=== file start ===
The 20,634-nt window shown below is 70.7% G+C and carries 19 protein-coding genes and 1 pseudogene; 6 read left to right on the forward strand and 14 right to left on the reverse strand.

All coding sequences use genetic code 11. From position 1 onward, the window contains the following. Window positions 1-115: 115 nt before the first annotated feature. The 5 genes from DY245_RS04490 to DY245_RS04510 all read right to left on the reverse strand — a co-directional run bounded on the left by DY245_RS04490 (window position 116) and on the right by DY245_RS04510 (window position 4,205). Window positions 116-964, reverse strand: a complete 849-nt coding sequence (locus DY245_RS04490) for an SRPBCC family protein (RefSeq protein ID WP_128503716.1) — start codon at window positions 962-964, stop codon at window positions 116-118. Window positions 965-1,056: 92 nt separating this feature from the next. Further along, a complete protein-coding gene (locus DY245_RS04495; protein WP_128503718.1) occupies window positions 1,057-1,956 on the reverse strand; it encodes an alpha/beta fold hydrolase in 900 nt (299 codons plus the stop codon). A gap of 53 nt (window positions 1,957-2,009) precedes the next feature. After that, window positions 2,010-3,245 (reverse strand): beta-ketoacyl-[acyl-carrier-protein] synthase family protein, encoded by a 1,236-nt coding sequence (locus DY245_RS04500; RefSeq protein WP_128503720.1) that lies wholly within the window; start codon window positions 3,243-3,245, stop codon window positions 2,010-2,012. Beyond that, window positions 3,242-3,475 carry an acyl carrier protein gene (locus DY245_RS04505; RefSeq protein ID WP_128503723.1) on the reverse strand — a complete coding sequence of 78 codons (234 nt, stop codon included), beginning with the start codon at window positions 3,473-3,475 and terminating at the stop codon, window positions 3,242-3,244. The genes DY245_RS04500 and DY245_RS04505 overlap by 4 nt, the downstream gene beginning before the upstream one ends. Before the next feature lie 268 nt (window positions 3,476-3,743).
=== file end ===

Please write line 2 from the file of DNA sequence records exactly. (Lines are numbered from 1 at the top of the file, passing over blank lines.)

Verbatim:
All coding sequences use genetic code 11. From position 1 onward, the window contains the following. Window positions 1-115: 115 nt before the first annotated feature. The 5 genes from DY245_RS04490 to DY245_RS04510 all read right to left on the reverse strand — a co-directional run bounded on the left by DY245_RS04490 (window position 116) and on the right by DY245_RS04510 (window position 4,205). Window positions 116-964, reverse strand: a complete 849-nt coding sequence (locus DY245_RS04490) for an SRPBCC family protein (RefSeq protein ID WP_128503716.1) — start codon at window positions 962-964, stop codon at window positions 116-118. Window positions 965-1,056: 92 nt separating this feature from the next. Further along, a complete protein-coding gene (locus DY245_RS04495; protein WP_128503718.1) occupies window positions 1,057-1,956 on the reverse strand; it encodes an alpha/beta fold hydrolase in 900 nt (299 codons plus the stop codon). A gap of 53 nt (window positions 1,957-2,009) precedes the next feature. After that, window positions 2,010-3,245 (reverse strand): beta-ketoacyl-[acyl-carrier-protein] synthase family protein, encoded by a 1,236-nt coding sequence (locus DY245_RS04500; RefSeq protein WP_128503720.1) that lies wholly within the window; start codon window positions 3,243-3,245, stop codon window positions 2,010-2,012. Beyond that, window positions 3,242-3,475 carry an acyl carrier protein gene (locus DY245_RS04505; RefSeq protein ID WP_128503723.1) on the reverse strand — a complete coding sequence of 78 codons (234 nt, stop codon included), beginning with the start codon at window positions 3,473-3,475 and terminating at the stop codon, window positions 3,242-3,244. The genes DY245_RS04500 and DY245_RS04505 overlap by 4 nt, the downstream gene beginning before the upstream one ends. Before the next feature lie 268 nt (window positions 3,476-3,743).